#4440 clock scan error

obsolete: 8.5.7
closed-wont-fix
5
2009-11-12
2009-10-20
David Zolli
No

% set start 1256421600
% clock format $start
Sun Oct 25 00:00:00 CEST 2009
% clock format [clock scan "[clock format $start] +24 hours"]
Sun Oct 25 23:00:00 CET 2009
% clock format [clock scan "[clock format $start] +1 day"]
Sun Oct 25 23:00:00 CET 2009
% clock format [clock scan "[clock format $start] +2 day"]
Mon Oct 26 23:00:00 CET 2009

The first clock scan command "could" be ok, but other results are wrong: at least one hour is missing (time switching from CEST to CET is probably the culprit).

the same thing but using [clock add] give good results.

Discussion

  • David Zolli

    David Zolli - 2009-10-20
    • assigned_to: dkf --> kennykb
     
  • Donal K. Fellows

    • labels: 105657 --> 06. Time Measurement
     
  • Kevin B KENNY

    Kevin B KENNY - 2009-10-29

    This is an example of why [clock scan] without a '-format' is so very nasty.

    When you do [clock format [clock scan "[clock format $start] + 1 day"]], what that winds up asking [clock scan] to parse is the string:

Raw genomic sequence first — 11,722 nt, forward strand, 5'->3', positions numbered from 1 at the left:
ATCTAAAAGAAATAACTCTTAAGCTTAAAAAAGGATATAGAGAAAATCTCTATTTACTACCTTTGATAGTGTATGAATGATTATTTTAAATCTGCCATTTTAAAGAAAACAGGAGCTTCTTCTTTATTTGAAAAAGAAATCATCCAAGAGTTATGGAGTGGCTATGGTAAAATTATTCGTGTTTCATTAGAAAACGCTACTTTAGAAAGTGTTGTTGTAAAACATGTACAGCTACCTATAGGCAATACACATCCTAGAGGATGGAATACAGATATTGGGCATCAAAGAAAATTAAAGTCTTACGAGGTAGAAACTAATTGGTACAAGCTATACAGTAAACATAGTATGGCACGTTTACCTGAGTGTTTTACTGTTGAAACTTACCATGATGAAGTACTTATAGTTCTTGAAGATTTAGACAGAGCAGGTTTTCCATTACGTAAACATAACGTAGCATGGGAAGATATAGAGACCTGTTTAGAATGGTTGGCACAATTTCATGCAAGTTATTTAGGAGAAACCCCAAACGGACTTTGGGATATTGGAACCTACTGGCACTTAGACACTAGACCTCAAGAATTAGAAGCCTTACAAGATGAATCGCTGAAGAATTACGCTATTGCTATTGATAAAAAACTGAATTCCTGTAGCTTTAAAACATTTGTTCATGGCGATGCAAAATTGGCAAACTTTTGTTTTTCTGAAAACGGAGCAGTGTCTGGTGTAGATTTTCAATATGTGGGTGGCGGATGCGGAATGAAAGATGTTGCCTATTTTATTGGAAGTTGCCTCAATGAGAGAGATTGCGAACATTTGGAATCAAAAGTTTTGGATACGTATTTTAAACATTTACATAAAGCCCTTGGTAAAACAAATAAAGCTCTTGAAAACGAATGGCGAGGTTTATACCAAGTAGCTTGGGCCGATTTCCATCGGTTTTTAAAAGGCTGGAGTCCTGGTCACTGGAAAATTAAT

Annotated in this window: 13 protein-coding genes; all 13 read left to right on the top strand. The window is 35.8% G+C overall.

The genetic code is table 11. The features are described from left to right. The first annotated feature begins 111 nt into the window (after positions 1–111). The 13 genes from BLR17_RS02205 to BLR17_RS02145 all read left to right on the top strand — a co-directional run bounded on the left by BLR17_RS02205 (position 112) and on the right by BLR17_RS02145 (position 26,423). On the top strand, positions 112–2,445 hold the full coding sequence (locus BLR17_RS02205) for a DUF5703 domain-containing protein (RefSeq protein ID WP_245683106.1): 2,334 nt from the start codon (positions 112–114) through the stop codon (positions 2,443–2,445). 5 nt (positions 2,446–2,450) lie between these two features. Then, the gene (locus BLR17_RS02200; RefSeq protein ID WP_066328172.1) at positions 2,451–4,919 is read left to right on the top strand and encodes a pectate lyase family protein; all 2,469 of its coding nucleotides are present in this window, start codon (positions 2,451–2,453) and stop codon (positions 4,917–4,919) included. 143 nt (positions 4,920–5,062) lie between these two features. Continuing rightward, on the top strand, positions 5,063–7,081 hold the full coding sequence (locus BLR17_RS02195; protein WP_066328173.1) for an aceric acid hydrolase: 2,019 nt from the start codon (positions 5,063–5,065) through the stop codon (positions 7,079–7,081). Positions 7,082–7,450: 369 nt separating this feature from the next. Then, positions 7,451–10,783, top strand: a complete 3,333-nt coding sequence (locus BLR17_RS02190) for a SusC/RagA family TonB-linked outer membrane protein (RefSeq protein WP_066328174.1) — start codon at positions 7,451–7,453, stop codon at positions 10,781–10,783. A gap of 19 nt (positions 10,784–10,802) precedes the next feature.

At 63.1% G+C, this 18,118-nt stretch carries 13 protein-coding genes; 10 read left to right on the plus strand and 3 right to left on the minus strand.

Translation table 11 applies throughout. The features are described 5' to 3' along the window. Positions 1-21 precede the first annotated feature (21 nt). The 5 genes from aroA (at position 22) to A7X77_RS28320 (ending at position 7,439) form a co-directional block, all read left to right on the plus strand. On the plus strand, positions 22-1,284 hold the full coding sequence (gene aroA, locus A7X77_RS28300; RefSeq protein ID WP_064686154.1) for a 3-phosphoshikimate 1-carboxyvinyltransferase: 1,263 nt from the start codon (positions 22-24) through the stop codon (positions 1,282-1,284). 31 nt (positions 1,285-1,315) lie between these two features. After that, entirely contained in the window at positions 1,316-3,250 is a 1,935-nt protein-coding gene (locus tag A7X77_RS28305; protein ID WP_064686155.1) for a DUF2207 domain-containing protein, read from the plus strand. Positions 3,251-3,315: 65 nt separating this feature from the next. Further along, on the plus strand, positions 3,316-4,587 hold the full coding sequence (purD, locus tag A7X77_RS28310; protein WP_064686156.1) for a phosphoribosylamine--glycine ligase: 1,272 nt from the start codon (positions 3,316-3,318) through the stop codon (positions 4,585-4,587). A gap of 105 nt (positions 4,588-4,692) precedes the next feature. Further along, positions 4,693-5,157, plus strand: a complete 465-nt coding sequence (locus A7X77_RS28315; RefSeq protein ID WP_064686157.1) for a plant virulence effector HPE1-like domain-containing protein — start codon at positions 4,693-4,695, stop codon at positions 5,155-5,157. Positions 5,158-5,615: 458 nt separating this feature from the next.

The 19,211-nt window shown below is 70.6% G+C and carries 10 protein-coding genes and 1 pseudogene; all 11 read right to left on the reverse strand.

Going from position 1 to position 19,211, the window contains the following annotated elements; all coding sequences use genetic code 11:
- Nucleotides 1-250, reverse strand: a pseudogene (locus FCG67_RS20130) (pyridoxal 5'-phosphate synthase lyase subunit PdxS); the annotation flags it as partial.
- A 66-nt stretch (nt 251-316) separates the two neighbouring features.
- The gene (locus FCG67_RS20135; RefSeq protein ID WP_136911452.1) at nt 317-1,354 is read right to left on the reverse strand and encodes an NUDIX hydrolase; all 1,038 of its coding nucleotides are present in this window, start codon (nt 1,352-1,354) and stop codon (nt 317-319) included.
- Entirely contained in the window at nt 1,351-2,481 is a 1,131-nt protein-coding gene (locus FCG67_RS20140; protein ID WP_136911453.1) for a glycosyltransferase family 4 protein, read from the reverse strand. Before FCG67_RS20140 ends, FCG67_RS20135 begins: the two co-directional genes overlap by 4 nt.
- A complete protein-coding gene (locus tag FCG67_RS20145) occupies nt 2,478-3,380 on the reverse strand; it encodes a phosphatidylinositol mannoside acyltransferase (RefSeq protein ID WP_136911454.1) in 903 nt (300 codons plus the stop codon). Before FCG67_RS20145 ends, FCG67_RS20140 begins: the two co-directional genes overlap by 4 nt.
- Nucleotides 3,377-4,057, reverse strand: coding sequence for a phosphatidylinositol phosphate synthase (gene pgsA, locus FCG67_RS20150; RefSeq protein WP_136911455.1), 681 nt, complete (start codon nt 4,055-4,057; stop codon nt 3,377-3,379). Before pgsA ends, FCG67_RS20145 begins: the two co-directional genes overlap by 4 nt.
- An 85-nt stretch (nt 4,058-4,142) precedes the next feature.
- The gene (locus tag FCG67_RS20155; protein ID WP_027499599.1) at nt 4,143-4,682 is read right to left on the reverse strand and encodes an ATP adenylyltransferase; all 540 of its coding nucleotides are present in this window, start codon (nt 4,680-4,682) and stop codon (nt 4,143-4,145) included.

Sun Oct 25 23:00:00 CEST 2009 + 1 day

    All goes well with parsing, and we get:

    year 2009 month 10 day 25 time of day 00:00:00 + 1 day timezone CEST

    Adjusting the date by 1 day gives

    year 2009 month 10 day 26 time of day 00:00:00 timezone CEST

    And - CEST is still in effect here- because it's specified explicitly as the timezone!
    So even though the specified time is after the Summer Time->Standard Time conversion, it's interpreted in Summer Time and results in a time that's an hour off.

    But if we try to fix this, it would break the case where we have an input string with a timezone other than the system timezone:

    Sun Oct 25 00:00:00 EDT 2009

    As I mentioned earlier, [clock add] will work. If you need 8.4 compatibility, probably the best option is:

    clock format [clock scan {+1 day} -base $start]

    which also gets the right answer, and is shorter and simpler than what you've tried.

    Also, using any format without a timezone in the inner [clock format] works.

    % clock format [clock scan "+1 day" -base $start]
    Mon Oct 26 00:00:00 CET 2009
    % clock format [clock scan "[clock format $start -format {%Y-%m-%d %H:%M:%S}] +1 day"]
    Mon Oct 26 00:00:00 CET 2009

     
  • Kevin B KENNY

    Kevin B KENNY - 2009-10-29
    • milestone: --> obsolete: 8.5.7
    • status: open --> pending-wont-fix
     
  • SourceForge Robot

    • status: pending-wont-fix --> closed-wont-fix
     
  • SourceForge Robot

    This Tracker item was closed automatically by the system. It was
    previously set to a Pending status, and the original submitter
    did not respond within 14 days (the time period specified by
    the administrator of this Tracker).

     

Get latest updates about Open Source Projects, Conferences and News.

Sign up for the SourceForge newsletter:

JavaScript is required for this form.





No, thanks